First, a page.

In 1954, Fenton returned to New York State with his wife, Olive (1908-1986), and their three children to become Assistant Commissioner of the New York State Museum and Science Service in Albany, serving as director of the State Museum for thirteen years. In 1968, he abandoned administration and returned to teaching as Research Professor of Anthropology at the State University of New York at Albany. In 1979, the trustees named him Distinguished Professor, and Anthony F.C. Wallace delivered the honorary lecture.

Throughout his career, Fenton's research centered on the religious ceremonies and customs of the Iroquois, epitomised by his translation (with Elizabeth Moore) of The Customs of the American Indian Compared with the Customs of Primitive Times by Father Joseph François Lafitau, and hy his most influential work, his 1987 book, The False Faces of the Iroquois .

Fenton received numerous awards, including the Peter Doctor Award of the Seneca Nation (1958), the Cornplanter Medal for Iroquois Research (1965), the Citizen Laureate Award of the University of Albany Foundation (1978), the Distinguished Service Award of the American Anthropological Association (1983), and an LL.D. from Hartwick College (1968). He was president of the American Folklore Society (1959-1960), the American Ethnological Society (1959), and the American Society for Ethnohistory (1961); a Board member of the American Anthropological Association; and a trustee of the Museum of the American Indian, Heye Foundation (1976-1989). He was a founder of the Conference on Iroquois Research in 1945, and a founding member of the SUNY Albany chapter of Sigma Xi. He was also a long-time member of the Phillips Fund Committee of the American Philosophical Society (1975-1991) and of the American Committee of the Permanent Council of the International Congress of Anthropological and Ethnological Sciences (1952-1972), as well as Distinguished Professor Emeritus at the State University of New York at Albany. He passed away on June 17, 2005.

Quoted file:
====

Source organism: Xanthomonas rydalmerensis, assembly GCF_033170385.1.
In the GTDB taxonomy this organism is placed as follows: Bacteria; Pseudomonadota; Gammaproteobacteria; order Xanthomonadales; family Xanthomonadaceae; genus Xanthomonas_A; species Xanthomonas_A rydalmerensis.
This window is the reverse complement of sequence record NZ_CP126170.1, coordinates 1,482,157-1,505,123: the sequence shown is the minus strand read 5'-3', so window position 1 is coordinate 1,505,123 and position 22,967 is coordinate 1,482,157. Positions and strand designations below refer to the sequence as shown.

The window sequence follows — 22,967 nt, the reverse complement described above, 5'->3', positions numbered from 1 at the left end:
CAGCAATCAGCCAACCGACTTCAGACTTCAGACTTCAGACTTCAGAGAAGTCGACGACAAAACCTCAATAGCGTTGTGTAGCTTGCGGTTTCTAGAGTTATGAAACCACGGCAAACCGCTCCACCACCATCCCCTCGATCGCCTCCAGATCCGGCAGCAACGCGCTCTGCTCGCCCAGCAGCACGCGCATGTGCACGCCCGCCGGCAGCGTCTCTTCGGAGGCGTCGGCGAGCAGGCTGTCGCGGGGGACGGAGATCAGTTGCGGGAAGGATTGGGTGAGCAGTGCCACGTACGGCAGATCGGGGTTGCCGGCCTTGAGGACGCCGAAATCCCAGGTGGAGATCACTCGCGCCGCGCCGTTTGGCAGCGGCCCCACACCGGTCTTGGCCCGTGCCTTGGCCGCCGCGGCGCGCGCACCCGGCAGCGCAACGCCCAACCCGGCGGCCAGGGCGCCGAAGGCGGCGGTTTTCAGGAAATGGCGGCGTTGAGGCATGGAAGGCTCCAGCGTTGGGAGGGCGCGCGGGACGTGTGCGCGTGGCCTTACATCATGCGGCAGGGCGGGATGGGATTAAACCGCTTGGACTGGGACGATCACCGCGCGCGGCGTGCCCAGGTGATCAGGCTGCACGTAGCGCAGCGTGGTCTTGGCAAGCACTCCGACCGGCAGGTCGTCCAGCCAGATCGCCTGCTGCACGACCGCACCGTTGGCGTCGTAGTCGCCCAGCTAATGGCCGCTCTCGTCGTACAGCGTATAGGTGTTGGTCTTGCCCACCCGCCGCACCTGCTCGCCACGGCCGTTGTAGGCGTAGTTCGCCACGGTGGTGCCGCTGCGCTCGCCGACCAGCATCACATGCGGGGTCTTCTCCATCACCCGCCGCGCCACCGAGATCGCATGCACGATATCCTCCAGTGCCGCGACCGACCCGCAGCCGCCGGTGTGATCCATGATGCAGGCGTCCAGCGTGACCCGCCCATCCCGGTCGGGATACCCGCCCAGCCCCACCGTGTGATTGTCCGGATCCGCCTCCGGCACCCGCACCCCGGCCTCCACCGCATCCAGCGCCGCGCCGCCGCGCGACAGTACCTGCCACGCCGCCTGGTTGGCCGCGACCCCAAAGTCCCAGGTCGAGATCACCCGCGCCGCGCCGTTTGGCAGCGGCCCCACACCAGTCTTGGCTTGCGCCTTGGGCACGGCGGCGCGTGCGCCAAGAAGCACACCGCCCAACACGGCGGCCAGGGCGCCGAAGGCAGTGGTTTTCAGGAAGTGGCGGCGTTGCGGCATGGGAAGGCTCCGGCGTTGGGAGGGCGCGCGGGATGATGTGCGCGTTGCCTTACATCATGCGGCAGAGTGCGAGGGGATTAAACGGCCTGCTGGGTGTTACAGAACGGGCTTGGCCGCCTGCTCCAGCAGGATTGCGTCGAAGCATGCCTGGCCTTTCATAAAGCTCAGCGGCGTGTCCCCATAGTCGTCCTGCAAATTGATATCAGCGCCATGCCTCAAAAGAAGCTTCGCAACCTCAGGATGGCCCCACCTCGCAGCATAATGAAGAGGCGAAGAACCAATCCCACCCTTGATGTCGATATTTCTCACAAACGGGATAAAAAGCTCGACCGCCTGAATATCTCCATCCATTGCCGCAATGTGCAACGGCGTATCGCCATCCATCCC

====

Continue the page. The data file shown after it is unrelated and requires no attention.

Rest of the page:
From the guide to the William N. Fenton Papers, ca. 1933-2000, (American Philosophical Society)

A Wisconsin native, Lounsbury completed his undergraduate education at the University of Wisconsin - Madison, and took an MA degree there. He then went to Yale University and was awarded a Ph.D. for work on Oneida phonology and morphology in 1949. While in the Ph.D. program he started teaching, and remained at Yale for the rest of his career. Retiring in 1979, Lounsbury was appointed Sterling Professor Emeritus of Anthropology, a post he held until his death at age 84.

Influenced by his graduate advisor, Morris Swadesh, Lounsbury undertook (1939-1940) the WPA-funded Oneida Language and Folklore Project, Green Bay, Wisconsin. This work eventually culminated in his MA thesis and dissertation. Lounsbury undertook pioneering work in descriptive and comparative Iroquoian linguistics, and made very significant contributions to the decipherment of Maya hieroglyphic texts. He was also an important innovator in the formal analysis of kinship terminologies and structural semantics. Fieldwork was conducted among the Oneida and all other speakers of surviving Iroquoian languages, Natchez, two Mayan and six Brazilian Indian languages. Lounsbury was a fellow of the National Academy of Sciences (1969), and a member of the American Academy of Arts and Sciences (1976) and American Philosophical Society (1987).

From the guide to the Floyd Glenn Lounsbury papers, ca. 1935-1998, Circa 1935-1998, (American Philosophical Society)


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  • Eagle dance